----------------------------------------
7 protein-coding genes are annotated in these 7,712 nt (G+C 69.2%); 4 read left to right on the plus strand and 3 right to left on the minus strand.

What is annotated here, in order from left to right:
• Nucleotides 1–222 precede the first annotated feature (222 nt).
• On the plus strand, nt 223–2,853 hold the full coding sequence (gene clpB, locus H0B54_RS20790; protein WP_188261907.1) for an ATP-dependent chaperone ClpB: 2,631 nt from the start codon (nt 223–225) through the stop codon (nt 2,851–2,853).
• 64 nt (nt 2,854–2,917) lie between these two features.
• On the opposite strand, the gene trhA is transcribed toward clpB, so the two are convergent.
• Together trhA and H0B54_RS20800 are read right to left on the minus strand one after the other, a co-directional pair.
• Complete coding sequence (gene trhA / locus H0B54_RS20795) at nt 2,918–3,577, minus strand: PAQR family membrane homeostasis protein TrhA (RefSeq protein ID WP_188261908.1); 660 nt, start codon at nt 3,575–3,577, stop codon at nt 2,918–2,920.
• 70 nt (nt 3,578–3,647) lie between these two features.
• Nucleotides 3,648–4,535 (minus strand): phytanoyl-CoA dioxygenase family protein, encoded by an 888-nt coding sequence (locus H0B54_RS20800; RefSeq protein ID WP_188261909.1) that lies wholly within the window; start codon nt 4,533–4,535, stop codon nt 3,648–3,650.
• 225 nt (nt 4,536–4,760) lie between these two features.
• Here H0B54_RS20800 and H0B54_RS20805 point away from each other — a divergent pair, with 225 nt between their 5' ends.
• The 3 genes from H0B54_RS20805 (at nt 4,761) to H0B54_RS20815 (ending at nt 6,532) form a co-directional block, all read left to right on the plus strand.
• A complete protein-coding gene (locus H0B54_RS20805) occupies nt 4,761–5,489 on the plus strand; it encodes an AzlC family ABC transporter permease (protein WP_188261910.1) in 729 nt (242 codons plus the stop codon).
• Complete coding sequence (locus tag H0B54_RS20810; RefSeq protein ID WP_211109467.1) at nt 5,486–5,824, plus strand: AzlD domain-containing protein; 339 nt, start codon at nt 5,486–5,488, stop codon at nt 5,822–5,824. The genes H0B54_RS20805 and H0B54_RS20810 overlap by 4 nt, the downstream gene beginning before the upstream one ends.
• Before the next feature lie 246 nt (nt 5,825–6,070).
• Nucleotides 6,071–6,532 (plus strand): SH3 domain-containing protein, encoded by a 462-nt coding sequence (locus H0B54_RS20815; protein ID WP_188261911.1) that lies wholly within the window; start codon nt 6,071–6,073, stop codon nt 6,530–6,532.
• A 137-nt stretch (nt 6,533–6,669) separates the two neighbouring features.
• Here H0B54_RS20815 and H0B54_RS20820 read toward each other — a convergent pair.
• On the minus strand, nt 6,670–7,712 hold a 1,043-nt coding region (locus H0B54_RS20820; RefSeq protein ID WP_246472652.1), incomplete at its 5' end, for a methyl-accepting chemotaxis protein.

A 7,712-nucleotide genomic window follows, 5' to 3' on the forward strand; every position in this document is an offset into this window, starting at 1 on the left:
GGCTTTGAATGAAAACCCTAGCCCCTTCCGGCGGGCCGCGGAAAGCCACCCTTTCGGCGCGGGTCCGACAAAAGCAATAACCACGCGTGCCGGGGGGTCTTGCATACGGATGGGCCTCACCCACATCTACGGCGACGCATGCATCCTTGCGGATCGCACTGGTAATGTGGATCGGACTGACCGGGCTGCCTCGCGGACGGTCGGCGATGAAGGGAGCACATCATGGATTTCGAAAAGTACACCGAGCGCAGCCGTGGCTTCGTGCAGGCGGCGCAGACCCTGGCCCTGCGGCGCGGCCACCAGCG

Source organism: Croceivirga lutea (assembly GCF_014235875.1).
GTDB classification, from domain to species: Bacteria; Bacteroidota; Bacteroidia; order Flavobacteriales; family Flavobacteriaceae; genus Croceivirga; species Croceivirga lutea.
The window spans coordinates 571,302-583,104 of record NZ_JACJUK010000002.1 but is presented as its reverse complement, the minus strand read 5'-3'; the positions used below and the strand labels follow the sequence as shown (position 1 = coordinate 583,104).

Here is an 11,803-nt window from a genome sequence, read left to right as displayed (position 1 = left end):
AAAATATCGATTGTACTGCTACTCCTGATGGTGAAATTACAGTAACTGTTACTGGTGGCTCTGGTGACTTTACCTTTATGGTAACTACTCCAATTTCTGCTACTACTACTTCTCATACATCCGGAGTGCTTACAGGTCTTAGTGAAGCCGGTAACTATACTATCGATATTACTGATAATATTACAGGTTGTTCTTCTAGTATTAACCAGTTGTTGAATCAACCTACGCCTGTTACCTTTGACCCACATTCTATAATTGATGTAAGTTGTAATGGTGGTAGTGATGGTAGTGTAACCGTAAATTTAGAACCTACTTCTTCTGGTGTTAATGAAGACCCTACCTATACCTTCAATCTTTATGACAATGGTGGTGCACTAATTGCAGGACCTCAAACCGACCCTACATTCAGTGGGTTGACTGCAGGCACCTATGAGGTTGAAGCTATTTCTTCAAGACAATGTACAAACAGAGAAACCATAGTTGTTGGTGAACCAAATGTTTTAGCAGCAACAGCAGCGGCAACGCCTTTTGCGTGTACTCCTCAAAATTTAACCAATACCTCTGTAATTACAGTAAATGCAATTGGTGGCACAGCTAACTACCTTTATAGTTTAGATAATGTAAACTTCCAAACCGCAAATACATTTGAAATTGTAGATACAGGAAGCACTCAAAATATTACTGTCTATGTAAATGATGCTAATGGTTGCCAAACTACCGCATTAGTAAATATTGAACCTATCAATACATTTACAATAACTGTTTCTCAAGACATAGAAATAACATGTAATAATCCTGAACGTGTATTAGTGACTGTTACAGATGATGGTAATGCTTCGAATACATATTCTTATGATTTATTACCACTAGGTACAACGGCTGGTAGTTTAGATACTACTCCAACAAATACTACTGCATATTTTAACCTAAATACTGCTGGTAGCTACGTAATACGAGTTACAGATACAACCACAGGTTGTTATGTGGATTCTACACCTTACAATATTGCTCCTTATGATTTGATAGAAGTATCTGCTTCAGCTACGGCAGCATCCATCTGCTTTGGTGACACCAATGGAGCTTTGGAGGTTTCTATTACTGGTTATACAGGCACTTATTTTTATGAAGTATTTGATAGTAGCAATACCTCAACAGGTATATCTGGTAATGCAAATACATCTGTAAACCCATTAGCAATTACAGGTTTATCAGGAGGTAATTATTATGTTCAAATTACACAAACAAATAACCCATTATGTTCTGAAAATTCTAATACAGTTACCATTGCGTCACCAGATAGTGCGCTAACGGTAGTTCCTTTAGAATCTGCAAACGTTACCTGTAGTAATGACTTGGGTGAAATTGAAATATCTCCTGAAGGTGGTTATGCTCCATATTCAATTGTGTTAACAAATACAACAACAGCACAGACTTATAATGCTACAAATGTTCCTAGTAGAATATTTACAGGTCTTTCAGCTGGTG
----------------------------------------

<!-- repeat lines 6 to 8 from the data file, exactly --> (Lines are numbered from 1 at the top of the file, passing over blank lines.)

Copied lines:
• On the opposite strand, the gene trhA is transcribed toward clpB, so the two are convergent.
• Together trhA and H0B54_RS20800 are read right to left on the minus strand one after the other, a co-directional pair.
• Complete coding sequence (gene trhA / locus H0B54_RS20795) at nt 2,918–3,577, minus strand: PAQR family membrane homeostasis protein TrhA (RefSeq protein ID WP_188261908.1); 660 nt, start codon at nt 3,575–3,577, stop codon at nt 2,918–2,920.